So Afridi has contributed more to Pakistan’s defeats while chasing with 16 ducks and an average of 18.11 (23.92 as captain) compared to Misbah’s 4 ducks with an average of 24.13 (30.00 as captain).
Misbah 6-0 Afridi
“Misbah cost us the World T20 in 2007 and the World Cup in 2011, and that too against India, BLASPHEMY!”
As you can see in the score-cards of both games, Misbah was the top-scorer in both whereas most of the remaining batsmen failed to contribute, especially Afridi who bagged a duck in the World T20 2007 final and gifted his wicket in his trademark fashion after scoring only 19 in the semi-final of World Cup 2011. So it would be more logical to blame all the batsmen who failed to contribute instead of the player who top-scored and took us so close to victory. Furthermore, if you look at Misbah’s strike rate in the 2011 semi-final, it is higher than that of Hafeez (who made a ‘quick’ 43) and Younis Khan, which refutes the claims that Misbah put pressure on other batsmen with his slow batting which caused the other batsmen to play rash shots and get out.
Misbah 7-0 Afridi
“Afridi has 35 Man-of-the-Match awards, most sixes, the highest six etc.” Although hitting the most number of sixes is a great personal achievement, Afridi’s career average suggests that all those sixes mostly hardly had any impact on the bigger picture of Pakistan being successful as a team. As for the man of the match awards, I have mentioned at the start of the article that we cannot bring Afridi’s bowling in to this discussion since Misbah is not a bowler.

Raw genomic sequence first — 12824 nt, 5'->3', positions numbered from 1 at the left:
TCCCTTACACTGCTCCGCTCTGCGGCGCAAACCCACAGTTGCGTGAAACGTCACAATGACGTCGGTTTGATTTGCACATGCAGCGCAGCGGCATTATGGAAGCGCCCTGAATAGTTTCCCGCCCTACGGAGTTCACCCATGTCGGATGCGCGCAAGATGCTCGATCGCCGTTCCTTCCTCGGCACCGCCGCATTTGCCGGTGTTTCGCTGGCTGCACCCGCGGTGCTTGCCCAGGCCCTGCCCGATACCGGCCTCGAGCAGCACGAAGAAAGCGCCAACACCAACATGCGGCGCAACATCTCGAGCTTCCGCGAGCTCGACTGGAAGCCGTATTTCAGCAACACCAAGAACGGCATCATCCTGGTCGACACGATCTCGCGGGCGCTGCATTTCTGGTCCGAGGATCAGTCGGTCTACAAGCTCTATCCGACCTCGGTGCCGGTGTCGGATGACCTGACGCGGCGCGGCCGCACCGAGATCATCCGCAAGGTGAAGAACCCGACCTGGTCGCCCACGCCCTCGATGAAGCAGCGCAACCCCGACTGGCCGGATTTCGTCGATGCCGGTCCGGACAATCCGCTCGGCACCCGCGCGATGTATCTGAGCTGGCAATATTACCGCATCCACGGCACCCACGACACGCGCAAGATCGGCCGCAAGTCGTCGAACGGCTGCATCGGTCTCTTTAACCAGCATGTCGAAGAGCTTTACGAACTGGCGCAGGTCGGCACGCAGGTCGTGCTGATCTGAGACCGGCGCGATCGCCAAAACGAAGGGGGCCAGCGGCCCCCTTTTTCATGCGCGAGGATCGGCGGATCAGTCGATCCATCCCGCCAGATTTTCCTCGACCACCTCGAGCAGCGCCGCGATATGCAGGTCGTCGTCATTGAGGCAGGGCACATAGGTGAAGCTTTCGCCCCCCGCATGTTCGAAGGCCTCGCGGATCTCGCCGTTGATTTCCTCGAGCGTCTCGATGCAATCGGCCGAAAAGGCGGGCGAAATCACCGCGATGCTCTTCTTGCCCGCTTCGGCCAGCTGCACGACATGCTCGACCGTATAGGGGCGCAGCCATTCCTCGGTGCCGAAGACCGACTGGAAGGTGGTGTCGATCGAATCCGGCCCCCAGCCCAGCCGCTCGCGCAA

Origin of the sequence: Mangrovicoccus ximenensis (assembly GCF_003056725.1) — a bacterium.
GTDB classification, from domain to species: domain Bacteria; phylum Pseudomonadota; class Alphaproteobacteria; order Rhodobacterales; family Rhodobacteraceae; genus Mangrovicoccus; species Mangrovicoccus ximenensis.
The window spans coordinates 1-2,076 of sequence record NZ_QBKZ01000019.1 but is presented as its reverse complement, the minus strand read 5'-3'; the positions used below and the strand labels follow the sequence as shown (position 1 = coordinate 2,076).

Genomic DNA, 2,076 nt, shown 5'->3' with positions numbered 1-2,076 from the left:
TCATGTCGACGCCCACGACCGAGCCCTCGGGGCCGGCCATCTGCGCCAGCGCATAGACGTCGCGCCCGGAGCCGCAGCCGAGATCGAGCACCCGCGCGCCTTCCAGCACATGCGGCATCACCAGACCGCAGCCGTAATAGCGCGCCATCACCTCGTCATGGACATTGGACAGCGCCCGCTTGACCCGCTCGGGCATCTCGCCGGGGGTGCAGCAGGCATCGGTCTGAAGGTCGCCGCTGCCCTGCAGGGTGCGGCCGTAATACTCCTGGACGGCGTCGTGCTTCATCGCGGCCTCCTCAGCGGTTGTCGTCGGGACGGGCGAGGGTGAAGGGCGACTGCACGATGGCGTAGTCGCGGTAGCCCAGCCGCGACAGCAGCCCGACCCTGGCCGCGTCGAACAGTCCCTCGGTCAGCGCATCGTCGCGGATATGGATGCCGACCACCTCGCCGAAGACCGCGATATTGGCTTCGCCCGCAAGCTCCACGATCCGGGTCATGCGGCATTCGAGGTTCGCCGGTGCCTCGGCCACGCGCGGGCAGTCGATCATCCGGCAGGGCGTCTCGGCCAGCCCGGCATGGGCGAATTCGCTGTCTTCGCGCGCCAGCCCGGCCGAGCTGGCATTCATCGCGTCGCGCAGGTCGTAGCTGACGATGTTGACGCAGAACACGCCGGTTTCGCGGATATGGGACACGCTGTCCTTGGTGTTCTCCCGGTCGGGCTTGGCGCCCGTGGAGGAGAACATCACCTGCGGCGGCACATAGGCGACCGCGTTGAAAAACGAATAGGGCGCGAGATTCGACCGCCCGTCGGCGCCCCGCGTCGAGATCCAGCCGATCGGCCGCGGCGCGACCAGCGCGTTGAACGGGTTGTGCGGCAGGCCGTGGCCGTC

To conclude this very long discussion, if a coach/selector had to pick a reliable batsman for his team from Afridi and Misbah, he would pick Misbah, if a coach/selector had to pick a captain for his team from Afridi and Misbah, he would pick Misbah, if a coach/selector had to pick a finisher from Afridi and Misbah, he would pick Misbah. If a coach/selector had to pick an entertainer and a heart-attack inducer from Afridi and Misbah, he would pick Afridi. So,
Final Score: Misbah 7-1 Afridi
In the end, I would like to say that this comparison was just to shut up some Misbah haters. In reality, both players play for one team and they have no problems with each other. Who are we to compare them? Who are we to make groups in our own national team? Instead of supporting/bashing Misbah or Afridi, why can’t we support the TEAM when they win and even when they lose? Sure you have the right to criticize players, but only if you can support that criticism with facts and figures, not with copy-paste quotes from ignorant news anchors on biased news channels who only want to break the team apart. And if you can’t support the team, then stop watching cricket and let the real fans of this game enjoy it in peace.